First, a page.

The £2m ($4.1m) Score (Stove for Cooking, Refrigeration and Electricity) project is bringing together experts from across the world to develop a wood-powered generator capable of both cooking and cooling food.
The product is a cooker, a fridge and a power generator in one. The designers believe it will have a huge impact on the lives of people in the world's poorest communities.
Across the world, 2bn people use open fires as their primary cooking method. These fires have been found to be highly inefficient, with 93% of the energy generated lost. Also smoke from the fires, mostly used in enclosed spaces, can cause health problems.
To power the appliance, the researchers are using thermoacoustic technology – the use of sound waves – to convert biomass fuels, such as wood, into energy.
The wood is burned to produce heat, which then goes into a specially-shaped pipe which produces areas of high and low gas pressure in such a way as to generate sound (in similar way to a singing kettle).
The sound energy is then converted into electricity by a linear alternator (a giant microphone which absorbs the sound). The electricity then powers the device.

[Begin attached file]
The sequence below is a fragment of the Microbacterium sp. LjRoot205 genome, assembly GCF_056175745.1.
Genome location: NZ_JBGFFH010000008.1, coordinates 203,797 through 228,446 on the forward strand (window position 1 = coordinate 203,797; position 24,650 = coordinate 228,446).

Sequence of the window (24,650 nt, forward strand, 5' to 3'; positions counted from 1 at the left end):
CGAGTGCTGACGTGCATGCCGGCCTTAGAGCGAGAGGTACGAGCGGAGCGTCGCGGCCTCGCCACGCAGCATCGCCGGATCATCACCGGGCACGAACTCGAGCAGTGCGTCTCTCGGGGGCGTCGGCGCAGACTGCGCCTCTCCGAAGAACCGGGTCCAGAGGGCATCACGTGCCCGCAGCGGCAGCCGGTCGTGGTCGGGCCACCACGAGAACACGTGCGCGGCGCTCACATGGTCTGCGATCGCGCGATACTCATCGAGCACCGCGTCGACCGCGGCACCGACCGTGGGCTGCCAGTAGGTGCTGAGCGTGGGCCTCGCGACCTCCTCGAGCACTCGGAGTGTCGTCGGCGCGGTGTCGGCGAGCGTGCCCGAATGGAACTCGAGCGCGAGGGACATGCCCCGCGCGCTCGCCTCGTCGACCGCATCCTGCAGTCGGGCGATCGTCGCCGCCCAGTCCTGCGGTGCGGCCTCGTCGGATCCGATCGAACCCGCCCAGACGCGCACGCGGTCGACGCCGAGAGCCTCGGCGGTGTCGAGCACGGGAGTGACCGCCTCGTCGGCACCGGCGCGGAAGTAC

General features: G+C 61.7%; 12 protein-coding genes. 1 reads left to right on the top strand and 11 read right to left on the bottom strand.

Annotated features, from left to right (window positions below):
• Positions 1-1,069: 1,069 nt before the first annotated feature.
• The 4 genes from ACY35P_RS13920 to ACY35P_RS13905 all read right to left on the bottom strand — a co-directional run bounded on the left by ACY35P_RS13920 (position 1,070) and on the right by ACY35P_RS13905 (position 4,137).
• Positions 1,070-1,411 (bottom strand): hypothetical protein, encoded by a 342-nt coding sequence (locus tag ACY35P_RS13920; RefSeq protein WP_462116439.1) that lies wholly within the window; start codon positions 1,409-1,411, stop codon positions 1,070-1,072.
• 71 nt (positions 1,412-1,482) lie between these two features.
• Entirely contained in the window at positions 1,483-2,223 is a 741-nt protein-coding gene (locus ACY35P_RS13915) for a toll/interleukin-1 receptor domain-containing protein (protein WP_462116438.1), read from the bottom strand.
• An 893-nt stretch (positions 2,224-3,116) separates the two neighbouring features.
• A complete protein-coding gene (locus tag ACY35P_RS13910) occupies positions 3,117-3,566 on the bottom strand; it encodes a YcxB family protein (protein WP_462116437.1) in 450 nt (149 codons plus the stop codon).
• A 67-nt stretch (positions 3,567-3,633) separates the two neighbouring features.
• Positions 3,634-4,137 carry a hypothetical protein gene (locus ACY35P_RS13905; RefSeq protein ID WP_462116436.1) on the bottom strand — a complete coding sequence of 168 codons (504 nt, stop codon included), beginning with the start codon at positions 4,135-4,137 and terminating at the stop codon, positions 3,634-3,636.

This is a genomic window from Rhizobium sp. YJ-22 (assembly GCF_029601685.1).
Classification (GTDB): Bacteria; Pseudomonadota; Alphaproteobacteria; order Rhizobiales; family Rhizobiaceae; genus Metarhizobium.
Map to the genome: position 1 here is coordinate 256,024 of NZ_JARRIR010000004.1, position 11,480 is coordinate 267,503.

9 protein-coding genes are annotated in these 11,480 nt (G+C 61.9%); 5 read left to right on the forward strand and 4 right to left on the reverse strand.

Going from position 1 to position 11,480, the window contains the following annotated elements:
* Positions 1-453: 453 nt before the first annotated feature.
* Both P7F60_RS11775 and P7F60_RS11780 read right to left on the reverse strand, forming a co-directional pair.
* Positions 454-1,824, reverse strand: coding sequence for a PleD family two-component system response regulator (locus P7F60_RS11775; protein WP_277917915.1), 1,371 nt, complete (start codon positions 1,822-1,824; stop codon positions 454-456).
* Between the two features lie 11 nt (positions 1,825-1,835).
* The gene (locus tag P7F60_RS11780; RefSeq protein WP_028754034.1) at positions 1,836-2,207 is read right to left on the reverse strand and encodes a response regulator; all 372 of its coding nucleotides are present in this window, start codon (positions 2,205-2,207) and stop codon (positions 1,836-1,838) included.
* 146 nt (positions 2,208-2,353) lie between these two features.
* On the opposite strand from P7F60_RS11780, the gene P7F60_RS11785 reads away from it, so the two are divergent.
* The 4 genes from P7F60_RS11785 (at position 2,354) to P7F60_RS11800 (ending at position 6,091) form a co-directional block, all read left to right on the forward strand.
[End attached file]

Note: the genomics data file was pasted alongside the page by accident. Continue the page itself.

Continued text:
This is the first time that thermoacoustic technology has been used to heat as well as cool in one device using biomass fuel.
The project's partners include US-based Los Alamos Laboratories, GP Acoustics of Hong Kong, and, in Britain, the University of Nottingham, the University of Manchester, Imperial College London and the University of London.
The project extends from researching engine design to the manufacture and distribution of the stove in the developing world.
Score project director Paul Riley of the the University of Nottingham, told FoodProcessingAfrica/DevTech that he expects to have a working model of the unit within 12 months, test units in three years, and volume manufacture (of up to one million devices per year) by 2012.
On how the device will be sold and distributed in developing countries, he said: "We are generating a network of contacts to do this. These contacts range from a large oil company to individual outlets within countries. An important part of the research is to stimulate new businesses in the developing countries from the sale and maintenance of the stove and its produce (electricity and ice). Our target price for the unit for a single dwelling is £20 ($41)."
He said people/businesses in developing countries which have manufacturing or training capacity, or people at universities who can offer support for Score, should contact him.
"We are also looking for people who can provide matching funding within the developing countries," he said.
Riley: Tel +44-115-846-8173 or mobile +44-7973-426 379 or home: +44-115-9305414; Paul.Riley@nottingham.ac.uk ; website: www.score.uk.com